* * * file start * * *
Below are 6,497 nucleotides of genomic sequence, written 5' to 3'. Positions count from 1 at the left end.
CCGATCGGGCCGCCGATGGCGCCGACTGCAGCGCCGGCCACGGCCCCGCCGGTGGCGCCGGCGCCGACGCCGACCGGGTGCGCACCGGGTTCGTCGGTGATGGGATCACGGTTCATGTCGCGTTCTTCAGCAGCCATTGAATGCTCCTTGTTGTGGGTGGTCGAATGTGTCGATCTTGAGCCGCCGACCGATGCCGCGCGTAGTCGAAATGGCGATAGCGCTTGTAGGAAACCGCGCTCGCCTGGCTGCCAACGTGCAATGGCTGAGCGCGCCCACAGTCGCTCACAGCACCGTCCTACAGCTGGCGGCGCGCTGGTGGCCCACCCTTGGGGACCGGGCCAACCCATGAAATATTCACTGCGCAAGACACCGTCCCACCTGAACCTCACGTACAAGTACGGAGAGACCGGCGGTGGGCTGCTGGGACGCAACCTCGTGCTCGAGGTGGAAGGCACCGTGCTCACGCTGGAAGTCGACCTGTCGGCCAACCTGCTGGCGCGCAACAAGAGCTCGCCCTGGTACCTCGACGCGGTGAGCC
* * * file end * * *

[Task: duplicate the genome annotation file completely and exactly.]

Below are 6,497 nucleotides of genomic sequence, written 5' to 3'. Positions count from 1 at the left end.
CCGATCGGGCCGCCGATGGCGCCGACTGCAGCGCCGGCCACGGCCCCGCCGGTGGCGCCGGCGCCGACGCCGACCGGGTGCGCACCGGGTTCGTCGGTGATGGGATCACGGTTCATGTCGCGTTCTTCAGCAGCCATTGAATGCTCCTTGTTGTGGGTGGTCGAATGTGTCGATCTTGAGCCGCCGACCGATGCCGCGCGTAGTCGAAATGGCGATAGCGCTTGTAGGAAACCGCGCTCGCCTGGCTGCCAACGTGCAATGGCTGAGCGCGCCCACAGTCGCTCACAGCACCGTCCTACAGCTGGCGGCGCGCTGGTGGCCCACCCTTGGGGACCGGGCCAACCCATGAAATATTCACTGCGCAAGACACCGTCCCACCTGAACCTCACGTACAAGTACGGAGAGACCGGCGGTGGGCTGCTGGGACGCAACCTCGTGCTCGAGGTGGAAGGCACCGTGCTCACGCTGGAAGTCGACCTGTCGGCCAACCTGCTGGCGCGCAACAAGAGCTCGCCCTGGTACCTCGACGCGGTGAGCC